Cambodian Harvest Dried Fruit Annual Report 2016/2017


1st July 2016 to 30th June 2017
(Australian Mercy project - Reverse The Curse of Landmines in Cambodia)

The past year has seen our staff increase to forty six people for the mango season and decrease with natural attrition to thirty nine staff at the end of June. All twenty six factory staff members have disabilities, mainly Land Mine amputations, mortar bomb burns, polio and disability caused from traffic accidents. Other staff members work in positions unsuited for those with disabilities. Living conditions for eight families dramatically improved when they moved into their new homes at our property in Prek Dong Village, Kandal Province on 26th June 2017.

The new factory was completed in December 2016 but not occupied until the block of six staff houses was completed in May 2017. There was another delay in occupation while the three phase power was connected at a cost of US$20,000 and a new well and connecting pumps and tanks were installed. Incidental expenses seriously strained our finances prior to the Official Opening, which took place on 4th August, 2017, although production began in the new factory from the date of the move on 26th June 2017. Packaging began immediately, followed by processing as soon as all the dehydrators were connected. We are so excited about our new workplace and only four men and their families chose not to move from Phnom Penh and to commute to the factory every day. Six single ladies are accommodated on the property and in a nearby rented house.

The Project Management Group has continued with only five members over the past year. They are Chairman, Mr. John Thomson, Accountant, Mrs. Judy Thomson, Mr. John Wilkins, assisting as unofficial secretary, from Adelaide, Mr. Rick Toledo, from Wollongong, and Mrs. Marion Fromm in Phnom Penh. Meetings are held monthly by Skype.


Accountant, Mrs. Sitha received intensive Taxation training and she now holds the dual position of Administrator / Accountant. Other staff is undergoing marketing studies, IT, computing and outside English and Korean lessons.


The marketing office in Seim Reap has been open since September 2007 and Mr. Phallet and his wife, Thany are the branch management staff there. The Phnom Penh office has three marketing staff, Mrs. Sopheak, Mrs. SreyLeak and Miss Nouch. Mrs. Bopha manages the door sales and Stock Controller at the office is Miss Maly. Tour group mini-busses bring tourists to buy our products and many of these are from Korea, China and Singapore. Export agreements to Korea have lapsed and a local Korean company now exports our products themselves. Local sales to supermarkets, mini-marts, souvenir shops and hotels have spread to provincial towns and finally into the Airport shops. Competition is fierce from one local competitor but mainly from very cheap fake dried fruit imported from Thailand. Major supermarkets dictate that we cannot under- cut or overcharge other stores, and if we do so, threaten to stop stocking our products.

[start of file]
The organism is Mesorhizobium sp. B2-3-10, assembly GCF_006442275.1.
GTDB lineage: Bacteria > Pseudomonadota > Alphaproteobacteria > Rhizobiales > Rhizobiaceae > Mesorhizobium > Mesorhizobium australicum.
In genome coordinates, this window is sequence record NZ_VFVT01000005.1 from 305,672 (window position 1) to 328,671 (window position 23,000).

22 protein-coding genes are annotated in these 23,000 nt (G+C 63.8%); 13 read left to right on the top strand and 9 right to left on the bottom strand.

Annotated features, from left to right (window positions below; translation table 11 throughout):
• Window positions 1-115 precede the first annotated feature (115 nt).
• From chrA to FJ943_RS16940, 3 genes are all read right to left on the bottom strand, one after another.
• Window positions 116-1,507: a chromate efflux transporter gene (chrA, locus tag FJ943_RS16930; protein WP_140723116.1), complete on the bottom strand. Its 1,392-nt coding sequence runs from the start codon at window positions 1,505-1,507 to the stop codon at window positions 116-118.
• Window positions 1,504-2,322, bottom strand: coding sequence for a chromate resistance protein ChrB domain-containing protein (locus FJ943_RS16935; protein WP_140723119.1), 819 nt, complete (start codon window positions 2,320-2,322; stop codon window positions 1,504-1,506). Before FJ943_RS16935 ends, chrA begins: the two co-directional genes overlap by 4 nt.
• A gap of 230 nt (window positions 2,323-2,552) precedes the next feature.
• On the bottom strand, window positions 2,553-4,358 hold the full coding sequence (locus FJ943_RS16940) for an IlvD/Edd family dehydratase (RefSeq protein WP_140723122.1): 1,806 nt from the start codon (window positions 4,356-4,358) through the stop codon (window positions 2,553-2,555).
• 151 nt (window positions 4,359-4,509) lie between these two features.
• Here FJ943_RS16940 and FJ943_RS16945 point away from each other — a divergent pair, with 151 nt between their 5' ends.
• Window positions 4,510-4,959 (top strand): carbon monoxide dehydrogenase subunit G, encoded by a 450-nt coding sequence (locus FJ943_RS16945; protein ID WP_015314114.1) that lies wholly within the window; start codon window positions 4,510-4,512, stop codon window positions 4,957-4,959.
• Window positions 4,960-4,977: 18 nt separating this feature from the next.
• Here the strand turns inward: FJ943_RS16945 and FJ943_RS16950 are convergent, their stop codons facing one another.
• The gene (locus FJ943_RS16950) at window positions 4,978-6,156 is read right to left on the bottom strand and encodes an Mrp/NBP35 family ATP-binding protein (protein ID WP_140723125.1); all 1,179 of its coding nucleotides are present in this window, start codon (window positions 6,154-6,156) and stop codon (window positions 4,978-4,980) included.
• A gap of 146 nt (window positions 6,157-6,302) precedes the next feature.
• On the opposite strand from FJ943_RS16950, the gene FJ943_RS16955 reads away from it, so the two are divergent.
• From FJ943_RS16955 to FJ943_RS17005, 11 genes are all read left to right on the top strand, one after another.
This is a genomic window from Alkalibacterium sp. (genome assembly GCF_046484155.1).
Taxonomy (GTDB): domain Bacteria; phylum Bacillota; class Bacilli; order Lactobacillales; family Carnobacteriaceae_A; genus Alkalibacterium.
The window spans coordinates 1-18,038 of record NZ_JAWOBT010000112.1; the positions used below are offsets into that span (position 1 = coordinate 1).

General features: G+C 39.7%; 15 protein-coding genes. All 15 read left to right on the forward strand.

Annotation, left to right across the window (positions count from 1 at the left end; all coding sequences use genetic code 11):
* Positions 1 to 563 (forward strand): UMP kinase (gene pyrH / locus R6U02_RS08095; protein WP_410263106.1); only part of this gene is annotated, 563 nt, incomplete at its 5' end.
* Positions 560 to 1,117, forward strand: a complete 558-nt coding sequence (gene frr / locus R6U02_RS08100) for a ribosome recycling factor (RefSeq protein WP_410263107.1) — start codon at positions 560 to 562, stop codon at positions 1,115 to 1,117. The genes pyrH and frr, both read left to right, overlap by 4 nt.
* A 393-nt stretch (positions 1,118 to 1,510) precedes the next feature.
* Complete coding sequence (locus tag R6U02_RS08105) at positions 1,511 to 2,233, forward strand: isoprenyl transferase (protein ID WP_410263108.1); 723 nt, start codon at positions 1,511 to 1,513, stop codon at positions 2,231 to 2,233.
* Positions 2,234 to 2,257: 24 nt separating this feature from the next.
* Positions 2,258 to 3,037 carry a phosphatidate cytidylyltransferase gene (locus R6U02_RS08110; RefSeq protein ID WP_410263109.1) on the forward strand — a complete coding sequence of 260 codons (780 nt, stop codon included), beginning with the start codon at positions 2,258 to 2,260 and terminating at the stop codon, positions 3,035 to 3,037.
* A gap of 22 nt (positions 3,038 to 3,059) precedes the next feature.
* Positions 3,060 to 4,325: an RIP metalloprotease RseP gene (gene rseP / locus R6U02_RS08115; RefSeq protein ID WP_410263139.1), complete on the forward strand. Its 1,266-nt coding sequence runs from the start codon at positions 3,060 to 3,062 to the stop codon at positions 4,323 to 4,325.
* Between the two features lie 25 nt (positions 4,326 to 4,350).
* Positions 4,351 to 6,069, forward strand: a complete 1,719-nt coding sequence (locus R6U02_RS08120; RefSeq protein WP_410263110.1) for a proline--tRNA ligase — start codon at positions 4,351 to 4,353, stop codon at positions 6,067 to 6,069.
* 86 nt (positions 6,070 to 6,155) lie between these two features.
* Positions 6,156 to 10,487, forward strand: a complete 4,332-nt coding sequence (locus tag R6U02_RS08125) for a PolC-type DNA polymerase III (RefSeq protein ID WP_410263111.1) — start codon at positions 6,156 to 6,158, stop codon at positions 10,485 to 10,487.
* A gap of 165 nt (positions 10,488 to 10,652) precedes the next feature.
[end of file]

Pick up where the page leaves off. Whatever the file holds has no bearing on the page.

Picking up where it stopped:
Staff Welfare
Mrs. Bopha had a baby girl Singsing in March. She has returned to work and her baby is being cared for by her sister in our child care room at the office. No incidents of abuse have been discovered and all staff sickness is covered by Cambodian Government Insurance. The next most urgent construction on our list is one building, comprising a child care facility, four new homes and an office block.

Plans to conduct English classes and computer training for staff children and local school children is on hold until the new proposed building is finished. Seven staff children attend the local school, which is either morning or afternoon, leaving available time for all school aged children to attend the classes we plan to provide. One child is attending pre-school. Ny's son, Nin, is doing 3rd year IT at university.

Future plans
In June 2016, a block of 6 staff houses commenced construction and were completed in May 2017. These were occupied in June 2017. Now our most urgent need is for more staff houses, office and Child care centre, but no funds have been received for this construction to date.

In spite of Marion Fromm's two visits to Australia to raise funds this year, donations have continued to decrease. This has left the responsibility of fundraising on Marion's shoulders instead of being shared by our PMG and others in areas of influence in Australian Mercy. More openings for sharing this project around Australia would be appreciated and give opportunities for many to hear of this expanding project among the people with disability in Cambodia. Marion Fromm was nominated by Telstra to participate in the Business Woman of the Year Awards for 2016, and she reached the finals in Melbourne in November as a representative for Asia. Although this achievement gave Cambodian Harvest much publicity it did not provide any financial return.

Measurable Results
During this past year we have seen a very noticeable rise in confidence in our staff and freedom from shame concerning their disability. Few people seem to even notice that they have a prosthetic or other physical disability and relate to them freely, which is in marked contrast to previous years. Formerly they were consumed with self-pity, but now their self-confidence and dignity has been restored, it is making big changes to public perception and attitude towards them. Poverty has been replaced by sufficiency for themselves and their families and sound nutrition and education for their children. The staff houses that they now occupy are of a quality and standard above their wildest dreams and they are so proud and thankful for how they now live.

We offer our sincere thanks to all those who supported our project financially and with many other gifts of service, especially the Project Management Group.

Marion Fromm
Cambodian Harvest Dried Fruit Co. Ltd. 

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